bishĕmôneh “eighth” (defective reading; esreh having dropped out).

(c)  2 Chronicles 34:3 b:

bishtçym esreh, “twelfth” (attempted correction, perhaps from memory, of the defective reading).

It should also be noticed that the order of the events of Josiah’s reign given in Chron. varies from that given in 2 Kin. Thus we have in 2 Chr.:

(1) Destruction of idolatrous symbols throughout Jerusalem, Judah and Israel; 2 Chronicles 34:3-7.

(2) Repair of the Temple and Finding of the Law; ib. 2 Chronicles 34:8-28.

(3) Renewal of the Covenant with Jehovah; ib. 2 Chronicles 34:29-32.

(4) Great Passover kept; 2 Chronicles 35:1-19.

(5) Death of Josiah; ib. 2 Chronicles 35:20-27.

In 2 Kin. on the other hand (2), (3) precede (1), and there can be little doubt that this order is right.

while he was yet young] There is no clause corresponding to this in 2 Kin., and the statement rests on the probably faulty reading “eighth.” Yet his early piety is probably a fact, for though in 2 Kin. his reformation is dated in the eighteenth year of his reign, i.e. when he was 25 years of age (hardly “young” for a king), the favourable judgement passed on him (2 Kings 12:2) is unqualified by any suggestion that he was tardy in turning to Jehovah.

in the twelfth year he began] The Chronicler spreads the cleansing of the land over six years, i.e. from the twelfth to the eighteenth; cp. 2 Chronicles 34:8.

to purge] Josiah’s measures are more fully enumerated and described in 2 Kings 23; notice e.g. the removal of the Asherah from the Temple (2 Chronicles 34:6), the destruction of the houses of the Ḳĕdeshim (cp. Deuteronomy 23:17-18) which were in the House of the Lord (2 Chronicles 34:7), the deportation of priests from the cities of Judah into Jerusalem (2 Chronicles 34:8-9), and the defiling of Topheth and of Beth-el (2 Chronicles 34:10; 2 Chronicles 34:15-16).

the groves] R.V. the Asherim; cp. 2 Chronicles 14:3 (note).

carved images] R.V. graven, images; as 2 Chronicles 33:7; 2 Chronicles 33:22.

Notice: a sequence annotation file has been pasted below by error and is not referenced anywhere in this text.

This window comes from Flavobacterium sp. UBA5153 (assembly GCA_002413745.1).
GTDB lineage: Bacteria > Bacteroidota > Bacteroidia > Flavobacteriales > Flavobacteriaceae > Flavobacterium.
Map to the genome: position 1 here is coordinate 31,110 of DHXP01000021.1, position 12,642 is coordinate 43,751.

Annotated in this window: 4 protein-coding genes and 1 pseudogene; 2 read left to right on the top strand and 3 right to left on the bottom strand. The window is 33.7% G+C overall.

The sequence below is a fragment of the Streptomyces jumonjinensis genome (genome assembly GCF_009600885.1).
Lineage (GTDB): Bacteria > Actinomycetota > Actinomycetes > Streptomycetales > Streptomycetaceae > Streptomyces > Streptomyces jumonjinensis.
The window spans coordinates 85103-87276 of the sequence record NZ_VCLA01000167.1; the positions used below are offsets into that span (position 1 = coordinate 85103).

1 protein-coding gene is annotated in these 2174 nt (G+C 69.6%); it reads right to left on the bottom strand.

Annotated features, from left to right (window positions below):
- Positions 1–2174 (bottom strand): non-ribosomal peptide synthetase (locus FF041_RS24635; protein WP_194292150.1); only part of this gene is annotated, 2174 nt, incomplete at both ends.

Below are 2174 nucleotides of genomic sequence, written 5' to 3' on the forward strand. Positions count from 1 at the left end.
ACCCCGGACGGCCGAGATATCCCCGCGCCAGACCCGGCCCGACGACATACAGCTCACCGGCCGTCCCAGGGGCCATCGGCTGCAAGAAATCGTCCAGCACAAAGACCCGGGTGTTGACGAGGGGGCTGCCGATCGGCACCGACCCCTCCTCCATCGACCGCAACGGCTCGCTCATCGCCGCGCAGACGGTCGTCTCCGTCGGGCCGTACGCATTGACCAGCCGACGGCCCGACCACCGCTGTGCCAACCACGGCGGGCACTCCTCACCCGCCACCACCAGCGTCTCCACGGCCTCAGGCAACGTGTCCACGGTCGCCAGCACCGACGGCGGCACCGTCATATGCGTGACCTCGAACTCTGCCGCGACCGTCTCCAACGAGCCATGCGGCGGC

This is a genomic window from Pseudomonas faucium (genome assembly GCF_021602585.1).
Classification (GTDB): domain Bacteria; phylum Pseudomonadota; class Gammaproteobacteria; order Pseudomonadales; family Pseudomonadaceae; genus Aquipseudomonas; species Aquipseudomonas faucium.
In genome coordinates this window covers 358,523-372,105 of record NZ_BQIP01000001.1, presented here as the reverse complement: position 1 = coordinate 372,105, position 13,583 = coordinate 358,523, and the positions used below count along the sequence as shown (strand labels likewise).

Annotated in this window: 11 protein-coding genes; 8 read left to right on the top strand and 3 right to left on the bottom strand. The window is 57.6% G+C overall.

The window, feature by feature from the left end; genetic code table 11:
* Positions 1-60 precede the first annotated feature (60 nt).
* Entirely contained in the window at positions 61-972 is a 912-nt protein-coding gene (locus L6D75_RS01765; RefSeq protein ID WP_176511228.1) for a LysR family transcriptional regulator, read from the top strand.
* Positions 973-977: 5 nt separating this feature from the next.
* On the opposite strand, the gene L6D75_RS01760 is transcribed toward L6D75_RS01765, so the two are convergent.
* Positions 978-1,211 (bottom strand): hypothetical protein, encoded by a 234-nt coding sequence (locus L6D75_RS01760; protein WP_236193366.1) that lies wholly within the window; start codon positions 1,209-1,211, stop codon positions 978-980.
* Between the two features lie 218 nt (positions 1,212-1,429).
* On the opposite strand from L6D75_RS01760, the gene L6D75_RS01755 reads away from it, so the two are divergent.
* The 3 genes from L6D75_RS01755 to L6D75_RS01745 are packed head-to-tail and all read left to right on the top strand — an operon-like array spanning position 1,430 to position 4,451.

Verse 3. - This, with the following four verses, forms the commentary on the statement of ver. 2, that Josiah "declined neither to the right hand, nor to the left." We cannot mistake the allusion in this verse to his personal religion at, say, sixteen years of age, as the foundation of his religious reign and of the practical devotion to reformation, instanced as commencing with his twentieth year. It may be here noted that the Prophet Jeremiah was called to his work in the year following thereupon, or, perhaps, the very same year (Jeremiah 1:1, 2). It is highly likely that Josiah and Jeremiah were given to one another providentially, to cooperate in all good works, now so needed for Church and state. The three dates of the eighth, twelfth, and (ver. 8) the eighteenth year of Josiah's reign wore dates memorable in his life. For the two kinds of images of this verse, see succeeding note. 2 Chronicles 34:3Extirpation of idolatry. In the eighth year of his reign, while he was yet a youth, being then only sixteen years old, Josiah began to seek the God of his ancestor David, and in the twelfth year of his reign he commenced to purify Judah and Jerusalem from the high places, Asherim, etc. The cleansing of the land of Judah from the numerous objects of idolatry is summarily described in 2 Chronicles 34:4 and 2 Chronicles 34:5; and thereupon there follows (2 Chronicles 34:6 and 2 Chronicles 34:7) the destruction of the idolatrous altars and images in the land of Israel, - all that it seemed necessary to say on that subject being thus mentioned at once. For that all this was not accomplished in the twelfth year is clear from the לטהר החל, "he commenced to cleanse," and is moreover attested by 2 Chronicles 34:33. The description of this destruction of the various objects of idolatry is rhetorically expressed, only carved and cast images being mentioned, besides the altars of the high places and the Asherim, without the enumeration of the different kings of idolatry which we find in 2 Kings 23:4-20. - On 2 Chronicles 34:4, cf. 2 Chronicles 31:1. ינתּציּ, they pulled down before him, i.e., under his eye, or his oversight, the altars of the Baals (these are the בּמות, 2 Chronicles 34:3); and the sun-pillars (cf. 2 Chronicles 14:4) which stood upwards, i.e., above, upon the altars, he caused to be hewn away from them (מעליהם); the Asherim (pillars and trees of Asherah) and the carved and molten images to be broken and ground (הדק, cf. 2 Chronicles 15:16), and (the dust of them) to be strewn upon the graves (of those) who had sacrificed to them. הזּבחים is connected directly with הקּברים, so that the actions of those buried in them are poetically attributed to the graves. In 2 Kings 23:6 this is said only of the ashes of the Asherah statue which was burnt, while here it is rhetorically generalized.